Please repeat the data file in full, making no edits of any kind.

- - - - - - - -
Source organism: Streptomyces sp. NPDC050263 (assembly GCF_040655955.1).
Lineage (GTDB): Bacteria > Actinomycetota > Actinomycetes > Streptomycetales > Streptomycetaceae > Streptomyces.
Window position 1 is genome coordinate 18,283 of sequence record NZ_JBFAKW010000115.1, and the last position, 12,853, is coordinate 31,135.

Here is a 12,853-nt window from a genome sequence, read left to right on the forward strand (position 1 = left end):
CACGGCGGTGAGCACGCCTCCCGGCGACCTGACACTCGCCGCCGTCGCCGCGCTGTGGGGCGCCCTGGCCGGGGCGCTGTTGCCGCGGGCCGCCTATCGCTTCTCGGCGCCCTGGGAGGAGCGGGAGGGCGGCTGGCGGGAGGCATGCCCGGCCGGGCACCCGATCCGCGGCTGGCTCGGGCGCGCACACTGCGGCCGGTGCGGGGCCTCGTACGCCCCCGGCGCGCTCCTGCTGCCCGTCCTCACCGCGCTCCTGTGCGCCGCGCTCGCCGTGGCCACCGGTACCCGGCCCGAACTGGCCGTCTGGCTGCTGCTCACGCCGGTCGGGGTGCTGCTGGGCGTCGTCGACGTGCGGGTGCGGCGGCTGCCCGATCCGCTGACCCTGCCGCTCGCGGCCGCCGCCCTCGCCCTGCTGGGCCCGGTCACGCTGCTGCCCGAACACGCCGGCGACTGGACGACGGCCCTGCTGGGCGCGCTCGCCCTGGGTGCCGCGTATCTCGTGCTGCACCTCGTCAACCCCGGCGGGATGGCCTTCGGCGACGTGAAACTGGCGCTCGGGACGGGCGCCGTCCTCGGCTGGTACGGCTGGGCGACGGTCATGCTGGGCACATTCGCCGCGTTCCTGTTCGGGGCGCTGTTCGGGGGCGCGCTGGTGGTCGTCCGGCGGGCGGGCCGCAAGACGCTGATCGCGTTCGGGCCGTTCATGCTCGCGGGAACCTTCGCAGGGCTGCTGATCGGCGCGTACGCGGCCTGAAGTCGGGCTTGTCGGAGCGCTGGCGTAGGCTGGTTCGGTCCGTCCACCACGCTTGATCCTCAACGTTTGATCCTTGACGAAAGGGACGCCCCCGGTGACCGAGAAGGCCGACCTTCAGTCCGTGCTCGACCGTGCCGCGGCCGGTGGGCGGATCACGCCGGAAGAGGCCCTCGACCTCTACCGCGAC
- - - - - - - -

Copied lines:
Source organism: Streptomyces sp. NPDC050263 (assembly GCF_040655955.1).
Lineage (GTDB): Bacteria > Actinomycetota > Actinomycetes > Streptomycetales > Streptomycetaceae > Streptomyces.
Window position 1 is genome coordinate 18,283 of sequence record NZ_JBFAKW010000115.1, and the last position, 12,853, is coordinate 31,135.

Here is a 12,853-nt window from a genome sequence, read left to right on the forward strand (position 1 = left end):
CACGGCGGTGAGCACGCCTCCCGGCGACCTGACACTCGCCGCCGTCGCCGCGCTGTGGGGCGCCCTGGCCGGGGCGCTGTTGCCGCGGGCCGCCTATCGCTTCTCGGCGCCCTGGGAGGAGCGGGAGGGCGGCTGGCGGGAGGCATGCCCGGCCGGGCACCCGATCCGCGGCTGGCTCGGGCGCGCACACTGCGGCCGGTGCGGGGCCTCGTACGCCCCCGGCGCGCTCCTGCTGCCCGTCCTCACCGCGCTCCTGTGCGCCGCGCTCGCCGTGGCCACCGGTACCCGGCCCGAACTGGCCGTCTGGCTGCTGCTCACGCCGGTCGGGGTGCTGCTGGGCGTCGTCGACGTGCGGGTGCGGCGGCTGCCCGATCCGCTGACCCTGCCGCTCGCGGCCGCCGCCCTCGCCCTGCTGGGCCCGGTCACGCTGCTGCCCGAACACGCCGGCGACTGGACGACGGCCCTGCTGGGCGCGCTCGCCCTGGGTGCCGCGTATCTCGTGCTGCACCTCGTCAACCCCGGCGGGATGGCCTTCGGCGACGTGAAACTGGCGCTCGGGACGGGCGCCGTCCTCGGCTGGTACGGCTGGGCGACGGTCATGCTGGGCACATTCGCCGCGTTCCTGTTCGGGGCGCTGTTCGGGGGCGCGCTGGTGGTCGTCCGGCGGGCGGGCCGCAAGACGCTGATCGCGTTCGGGCCGTTCATGCTCGCGGGAACCTTCGCAGGGCTGCTGATCGGCGCGTACGCGGCCTGAAGTCGGGCTTGTCGGAGCGCTGGCGTAGGCTGGTTCGGTCCGTCCACCACGCTTGATCCTCAACGTTTGATCCTTGACGAAAGGGACGCCCCCGGTGACCGAGAAGGCCGACCTTCAGTCCGTGCTCGACCGTGCCGCGGCCGGTGGGCGGATCACGCCGGAAGAGGCCCTCGACCTCTACCGCGAC